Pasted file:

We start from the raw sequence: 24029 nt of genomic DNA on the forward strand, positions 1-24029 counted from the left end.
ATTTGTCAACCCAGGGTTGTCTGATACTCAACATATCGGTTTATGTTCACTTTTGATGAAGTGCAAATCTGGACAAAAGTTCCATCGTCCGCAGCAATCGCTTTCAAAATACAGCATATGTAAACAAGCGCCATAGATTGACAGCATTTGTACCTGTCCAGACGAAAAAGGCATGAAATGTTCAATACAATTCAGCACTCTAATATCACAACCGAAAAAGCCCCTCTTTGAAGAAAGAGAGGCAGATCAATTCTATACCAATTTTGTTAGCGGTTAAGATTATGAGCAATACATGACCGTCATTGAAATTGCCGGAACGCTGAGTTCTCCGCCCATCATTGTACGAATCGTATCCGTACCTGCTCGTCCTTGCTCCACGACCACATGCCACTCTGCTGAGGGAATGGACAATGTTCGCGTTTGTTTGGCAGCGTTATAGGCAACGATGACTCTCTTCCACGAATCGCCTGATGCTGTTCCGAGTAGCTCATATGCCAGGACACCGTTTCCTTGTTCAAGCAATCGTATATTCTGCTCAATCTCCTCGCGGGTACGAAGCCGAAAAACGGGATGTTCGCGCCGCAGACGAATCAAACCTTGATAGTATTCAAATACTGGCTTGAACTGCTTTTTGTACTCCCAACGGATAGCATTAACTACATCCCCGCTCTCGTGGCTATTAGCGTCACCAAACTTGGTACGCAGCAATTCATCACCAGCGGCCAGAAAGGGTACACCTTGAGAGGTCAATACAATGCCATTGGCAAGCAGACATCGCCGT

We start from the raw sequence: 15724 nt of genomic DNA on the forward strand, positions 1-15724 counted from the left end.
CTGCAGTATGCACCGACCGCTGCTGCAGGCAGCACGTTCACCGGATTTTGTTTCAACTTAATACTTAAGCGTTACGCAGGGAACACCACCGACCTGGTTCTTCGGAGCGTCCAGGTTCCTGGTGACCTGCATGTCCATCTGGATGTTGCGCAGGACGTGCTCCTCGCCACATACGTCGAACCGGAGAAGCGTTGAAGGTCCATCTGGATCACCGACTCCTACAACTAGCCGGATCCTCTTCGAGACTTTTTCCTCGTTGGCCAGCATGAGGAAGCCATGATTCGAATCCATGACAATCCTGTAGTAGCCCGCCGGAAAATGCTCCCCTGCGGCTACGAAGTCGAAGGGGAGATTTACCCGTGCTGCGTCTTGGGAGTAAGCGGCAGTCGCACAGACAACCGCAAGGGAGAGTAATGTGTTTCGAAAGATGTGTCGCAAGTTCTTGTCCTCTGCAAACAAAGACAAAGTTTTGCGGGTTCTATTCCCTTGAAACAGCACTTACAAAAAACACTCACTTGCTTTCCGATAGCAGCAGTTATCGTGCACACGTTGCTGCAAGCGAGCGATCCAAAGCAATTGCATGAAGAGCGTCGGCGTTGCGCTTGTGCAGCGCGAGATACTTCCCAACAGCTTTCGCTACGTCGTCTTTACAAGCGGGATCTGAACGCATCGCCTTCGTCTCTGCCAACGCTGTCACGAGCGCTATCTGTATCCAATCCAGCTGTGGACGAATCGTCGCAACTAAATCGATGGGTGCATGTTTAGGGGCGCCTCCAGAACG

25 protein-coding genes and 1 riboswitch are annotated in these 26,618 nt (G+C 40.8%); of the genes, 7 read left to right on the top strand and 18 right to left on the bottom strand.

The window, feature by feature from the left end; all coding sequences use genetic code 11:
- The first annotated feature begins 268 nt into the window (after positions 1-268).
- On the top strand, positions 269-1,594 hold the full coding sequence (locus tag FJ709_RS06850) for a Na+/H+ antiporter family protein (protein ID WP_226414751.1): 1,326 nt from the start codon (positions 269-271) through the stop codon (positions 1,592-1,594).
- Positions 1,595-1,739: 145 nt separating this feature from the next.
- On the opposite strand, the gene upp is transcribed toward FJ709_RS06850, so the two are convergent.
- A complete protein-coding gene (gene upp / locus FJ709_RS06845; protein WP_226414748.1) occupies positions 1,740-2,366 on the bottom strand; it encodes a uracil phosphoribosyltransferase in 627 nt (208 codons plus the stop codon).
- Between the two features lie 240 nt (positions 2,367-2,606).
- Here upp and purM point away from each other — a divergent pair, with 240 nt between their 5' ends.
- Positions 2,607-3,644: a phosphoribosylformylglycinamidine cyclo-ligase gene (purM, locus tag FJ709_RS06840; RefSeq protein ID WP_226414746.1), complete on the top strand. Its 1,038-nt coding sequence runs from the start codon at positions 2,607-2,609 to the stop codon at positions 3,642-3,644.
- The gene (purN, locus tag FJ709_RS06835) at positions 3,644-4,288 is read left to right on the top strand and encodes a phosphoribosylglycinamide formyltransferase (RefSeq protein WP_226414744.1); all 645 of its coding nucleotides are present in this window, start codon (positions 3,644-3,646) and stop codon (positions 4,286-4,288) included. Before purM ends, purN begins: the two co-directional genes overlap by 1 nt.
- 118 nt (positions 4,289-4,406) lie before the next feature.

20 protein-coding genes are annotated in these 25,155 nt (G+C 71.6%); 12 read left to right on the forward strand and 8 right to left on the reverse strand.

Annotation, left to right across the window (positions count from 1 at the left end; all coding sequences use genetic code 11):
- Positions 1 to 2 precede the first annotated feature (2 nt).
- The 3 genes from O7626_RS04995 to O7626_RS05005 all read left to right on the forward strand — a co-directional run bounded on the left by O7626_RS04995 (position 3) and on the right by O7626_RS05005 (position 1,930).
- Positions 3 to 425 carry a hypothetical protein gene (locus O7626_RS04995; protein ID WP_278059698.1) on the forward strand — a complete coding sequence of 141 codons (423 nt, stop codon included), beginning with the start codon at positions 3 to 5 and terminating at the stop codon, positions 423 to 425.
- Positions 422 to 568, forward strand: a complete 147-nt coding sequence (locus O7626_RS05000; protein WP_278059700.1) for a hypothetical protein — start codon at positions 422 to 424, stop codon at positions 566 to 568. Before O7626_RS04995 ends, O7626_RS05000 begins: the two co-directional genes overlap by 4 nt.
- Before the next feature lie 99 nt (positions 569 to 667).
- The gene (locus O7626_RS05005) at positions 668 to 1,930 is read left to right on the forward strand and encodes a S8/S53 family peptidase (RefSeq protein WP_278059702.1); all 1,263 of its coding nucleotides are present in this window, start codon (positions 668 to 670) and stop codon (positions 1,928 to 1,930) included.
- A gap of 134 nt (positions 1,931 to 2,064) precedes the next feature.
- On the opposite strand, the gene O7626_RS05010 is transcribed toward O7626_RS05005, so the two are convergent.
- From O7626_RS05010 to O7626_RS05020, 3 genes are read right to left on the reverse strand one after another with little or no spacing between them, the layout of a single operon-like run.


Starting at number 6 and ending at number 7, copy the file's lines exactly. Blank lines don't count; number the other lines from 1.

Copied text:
The window, feature by feature from the left end; all coding sequences use genetic code 11:
- The first annotated feature begins 268 nt into the window (after positions 1-268).